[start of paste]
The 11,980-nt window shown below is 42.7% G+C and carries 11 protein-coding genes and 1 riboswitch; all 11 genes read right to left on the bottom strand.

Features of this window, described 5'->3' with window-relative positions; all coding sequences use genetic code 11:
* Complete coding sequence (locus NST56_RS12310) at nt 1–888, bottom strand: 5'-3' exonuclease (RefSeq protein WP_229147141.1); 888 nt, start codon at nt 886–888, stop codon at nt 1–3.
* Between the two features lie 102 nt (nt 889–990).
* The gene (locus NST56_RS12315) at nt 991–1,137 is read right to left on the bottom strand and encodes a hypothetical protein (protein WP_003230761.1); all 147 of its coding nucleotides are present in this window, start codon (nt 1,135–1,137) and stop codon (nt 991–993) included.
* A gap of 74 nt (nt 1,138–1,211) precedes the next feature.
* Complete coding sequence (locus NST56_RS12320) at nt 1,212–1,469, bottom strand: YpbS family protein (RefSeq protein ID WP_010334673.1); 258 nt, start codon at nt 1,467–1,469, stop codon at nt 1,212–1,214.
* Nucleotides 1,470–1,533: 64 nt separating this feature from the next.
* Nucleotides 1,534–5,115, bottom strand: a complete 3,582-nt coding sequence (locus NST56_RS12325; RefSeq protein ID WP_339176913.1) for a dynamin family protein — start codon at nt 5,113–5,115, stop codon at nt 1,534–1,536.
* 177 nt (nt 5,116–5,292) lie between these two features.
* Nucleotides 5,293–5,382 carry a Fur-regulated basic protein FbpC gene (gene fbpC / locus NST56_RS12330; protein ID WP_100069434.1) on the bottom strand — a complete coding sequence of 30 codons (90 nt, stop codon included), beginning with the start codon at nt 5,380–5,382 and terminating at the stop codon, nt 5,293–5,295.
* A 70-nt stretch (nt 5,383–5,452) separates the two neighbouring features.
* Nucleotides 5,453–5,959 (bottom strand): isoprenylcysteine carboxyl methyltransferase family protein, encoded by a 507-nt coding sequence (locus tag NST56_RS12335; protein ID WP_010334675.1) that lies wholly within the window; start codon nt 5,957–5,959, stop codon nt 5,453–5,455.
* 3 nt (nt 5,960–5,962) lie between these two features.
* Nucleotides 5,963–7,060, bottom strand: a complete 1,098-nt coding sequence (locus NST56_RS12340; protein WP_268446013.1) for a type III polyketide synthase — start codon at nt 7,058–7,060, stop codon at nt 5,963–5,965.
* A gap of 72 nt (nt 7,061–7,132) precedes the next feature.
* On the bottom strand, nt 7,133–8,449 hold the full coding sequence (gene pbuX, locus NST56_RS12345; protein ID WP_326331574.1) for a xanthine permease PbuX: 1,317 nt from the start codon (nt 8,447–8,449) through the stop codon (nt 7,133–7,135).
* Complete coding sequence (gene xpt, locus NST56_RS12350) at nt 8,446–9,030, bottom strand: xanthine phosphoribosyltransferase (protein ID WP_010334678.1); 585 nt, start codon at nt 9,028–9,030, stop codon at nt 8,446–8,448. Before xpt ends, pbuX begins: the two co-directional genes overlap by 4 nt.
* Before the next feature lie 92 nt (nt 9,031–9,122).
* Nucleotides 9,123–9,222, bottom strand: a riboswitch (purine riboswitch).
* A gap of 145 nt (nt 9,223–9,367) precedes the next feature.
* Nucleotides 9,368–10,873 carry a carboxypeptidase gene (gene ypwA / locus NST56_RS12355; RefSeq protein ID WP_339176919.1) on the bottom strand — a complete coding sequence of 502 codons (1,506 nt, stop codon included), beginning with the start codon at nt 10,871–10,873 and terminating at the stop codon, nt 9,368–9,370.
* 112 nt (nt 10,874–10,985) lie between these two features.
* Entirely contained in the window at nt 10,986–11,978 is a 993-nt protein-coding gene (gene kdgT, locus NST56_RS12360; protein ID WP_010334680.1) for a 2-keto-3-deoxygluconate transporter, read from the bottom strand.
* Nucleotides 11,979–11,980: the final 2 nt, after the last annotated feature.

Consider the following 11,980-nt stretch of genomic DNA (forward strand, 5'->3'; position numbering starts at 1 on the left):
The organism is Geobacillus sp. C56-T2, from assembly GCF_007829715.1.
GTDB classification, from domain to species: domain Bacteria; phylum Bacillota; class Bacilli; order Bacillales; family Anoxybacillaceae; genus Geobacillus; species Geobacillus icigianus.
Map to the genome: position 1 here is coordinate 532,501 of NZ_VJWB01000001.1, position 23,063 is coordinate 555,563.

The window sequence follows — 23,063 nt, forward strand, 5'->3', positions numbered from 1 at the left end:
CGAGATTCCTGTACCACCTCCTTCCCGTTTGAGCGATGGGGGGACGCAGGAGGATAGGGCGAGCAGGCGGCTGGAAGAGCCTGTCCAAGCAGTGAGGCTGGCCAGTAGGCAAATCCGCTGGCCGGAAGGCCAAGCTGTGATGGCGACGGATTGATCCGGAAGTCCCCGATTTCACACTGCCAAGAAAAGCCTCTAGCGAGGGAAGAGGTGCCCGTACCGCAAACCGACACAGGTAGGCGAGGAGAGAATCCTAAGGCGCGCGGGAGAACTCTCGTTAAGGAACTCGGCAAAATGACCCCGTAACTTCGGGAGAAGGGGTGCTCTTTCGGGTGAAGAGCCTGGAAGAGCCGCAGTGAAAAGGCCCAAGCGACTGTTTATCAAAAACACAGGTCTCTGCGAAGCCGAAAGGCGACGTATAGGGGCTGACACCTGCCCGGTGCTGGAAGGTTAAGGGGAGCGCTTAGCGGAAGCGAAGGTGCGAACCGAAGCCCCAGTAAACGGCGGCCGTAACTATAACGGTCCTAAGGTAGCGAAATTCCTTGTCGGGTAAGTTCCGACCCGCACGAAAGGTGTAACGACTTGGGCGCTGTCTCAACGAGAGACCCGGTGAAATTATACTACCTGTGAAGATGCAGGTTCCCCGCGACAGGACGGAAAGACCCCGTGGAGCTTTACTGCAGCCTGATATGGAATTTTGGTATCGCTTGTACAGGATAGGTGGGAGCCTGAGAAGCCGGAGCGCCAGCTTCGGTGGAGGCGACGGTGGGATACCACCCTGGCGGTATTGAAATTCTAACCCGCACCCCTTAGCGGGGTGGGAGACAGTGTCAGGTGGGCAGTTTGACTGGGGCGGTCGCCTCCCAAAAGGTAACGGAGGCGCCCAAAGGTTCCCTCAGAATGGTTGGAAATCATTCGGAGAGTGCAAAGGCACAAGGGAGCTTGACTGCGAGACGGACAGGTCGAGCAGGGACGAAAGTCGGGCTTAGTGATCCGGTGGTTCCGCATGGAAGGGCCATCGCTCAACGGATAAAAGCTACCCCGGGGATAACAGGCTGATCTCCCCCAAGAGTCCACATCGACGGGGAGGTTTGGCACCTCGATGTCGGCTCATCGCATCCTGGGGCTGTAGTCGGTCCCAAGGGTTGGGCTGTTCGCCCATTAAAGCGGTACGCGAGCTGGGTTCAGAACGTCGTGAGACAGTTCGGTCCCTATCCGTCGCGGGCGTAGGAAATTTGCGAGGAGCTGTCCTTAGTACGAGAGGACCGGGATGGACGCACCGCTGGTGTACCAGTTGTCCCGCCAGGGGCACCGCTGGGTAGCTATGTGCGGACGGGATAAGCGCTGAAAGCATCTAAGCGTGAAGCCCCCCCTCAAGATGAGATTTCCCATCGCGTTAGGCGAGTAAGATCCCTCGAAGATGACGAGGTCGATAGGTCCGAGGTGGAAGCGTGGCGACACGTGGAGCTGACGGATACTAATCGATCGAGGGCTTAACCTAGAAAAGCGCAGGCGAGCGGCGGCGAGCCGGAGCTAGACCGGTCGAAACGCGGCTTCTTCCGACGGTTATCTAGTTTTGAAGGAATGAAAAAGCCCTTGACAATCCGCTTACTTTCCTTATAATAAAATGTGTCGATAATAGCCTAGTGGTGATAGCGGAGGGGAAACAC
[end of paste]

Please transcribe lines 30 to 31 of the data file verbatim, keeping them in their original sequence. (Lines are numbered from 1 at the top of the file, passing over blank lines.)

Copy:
The window sequence follows — 23,063 nt, forward strand, 5'->3', positions numbered from 1 at the left end:
CGAGATTCCTGTACCACCTCCTTCCCGTTTGAGCGATGGGGGGACGCAGGAGGATAGGGCGAGCAGGCGGCTGGAAGAGCCTGTCCAAGCAGTGAGGCTGGCCAGTAGGCAAATCCGCTGGCCGGAAGGCCAAGCTGTGATGGCGACGGATTGATCCGGAAGTCCCCGATTTCACACTGCCAAGAAAAGCCTCTAGCGAGGGAAGAGGTGCCCGTACCGCAAACCGACACAGGTAGGCGAGGAGAGAATCCTAAGGCGCGCGGGAGAACTCTCGTTAAGGAACTCGGCAAAATGACCCCGTAACTTCGGGAGAAGGGGTGCTCTTTCGGGTGAAGAGCCTGGAAGAGCCGCAGTGAAAAGGCCCAAGCGACTGTTTATCAAAAACACAGGTCTCTGCGAAGCCGAAAGGCGACGTATAGGGGCTGACACCTGCCCGGTGCTGGAAGGTTAAGGGGAGCGCTTAGCGGAAGCGAAGGTGCGAACCGAAGCCCCAGTAAACGGCGGCCGTAACTATAACGGTCCTAAGGTAGCGAAATTCCTTGTCGGGTAAGTTCCGACCCGCACGAAAGGTGTAACGACTTGGGCGCTGTCTCAACGAGAGACCCGGTGAAATTATACTACCTGTGAAGATGCAGGTTCCCCGCGACAGGACGGAAAGACCCCGTGGAGCTTTACTGCAGCCTGATATGGAATTTTGGTATCGCTTGTACAGGATAGGTGGGAGCCTGAGAAGCCGGAGCGCCAGCTTCGGTGGAGGCGACGGTGGGATACCACCCTGGCGGTATTGAAATTCTAACCCGCACCCCTTAGCGGGGTGGGAGACAGTGTCAGGTGGGCAGTTTGACTGGGGCGGTCGCCTCCCAAAAGGTAACGGAGGCGCCCAAAGGTTCCCTCAGAATGGTTGGAAATCATTCGGAGAGTGCAAAGGCACAAGGGAGCTTGACTGCGAGACGGACAGGTCGAGCAGGGACGAAAGTCGGGCTTAGTGATCCGGTGGTTCCGCATGGAAGGGCCATCGCTCAACGGATAAAAGCTACCCCGGGGATAACAGGCTGATCTCCCCCAAGAGTCCACATCGACGGGGAGGTTTGGCACCTCGATGTCGGCTCATCGCATCCTGGGGCTGTAGTCGGTCCCAAGGGTTGGGCTGTTCGCCCATTAAAGCGGTACGCGAGCTGGGTTCAGAACGTCGTGAGACAGTTCGGTCCCTATCCGTCGCGGGCGTAGGAAATTTGCGAGGAGCTGTCCTTAGTACGAGAGGACCGGGATGGACGCACCGCTGGTGTACCAGTTGTCCCGCCAGGGGCACCGCTGGGTAGCTATGTGCGGACGGGATAAGCGCTGAAAGCATCTAAGCGTGAAGCCCCCCCTCAAGATGAGATTTCCCATCGCGTTAGGCGAGTAAGATCCCTCGAAGATGACGAGGTCGATAGGTCCGAGGTGGAAGCGTGGCGACACGTGGAGCTGACGGATACTAATCGATCGAGGGCTTAACCTAGAAAAGCGCAGGCGAGCGGCGGCGAGCCGGAGCTAGACCGGTCGAAACGCGGCTTCTTCCGACGGTTATCTAGTTTTGAAGGAATGAAAAAGCCCTTGACAATCCGCTTACTTTCCTTATAATAAAATGTGTCGATAATAGCCTAGTGGTGATAGCGGAGGGGAAACAC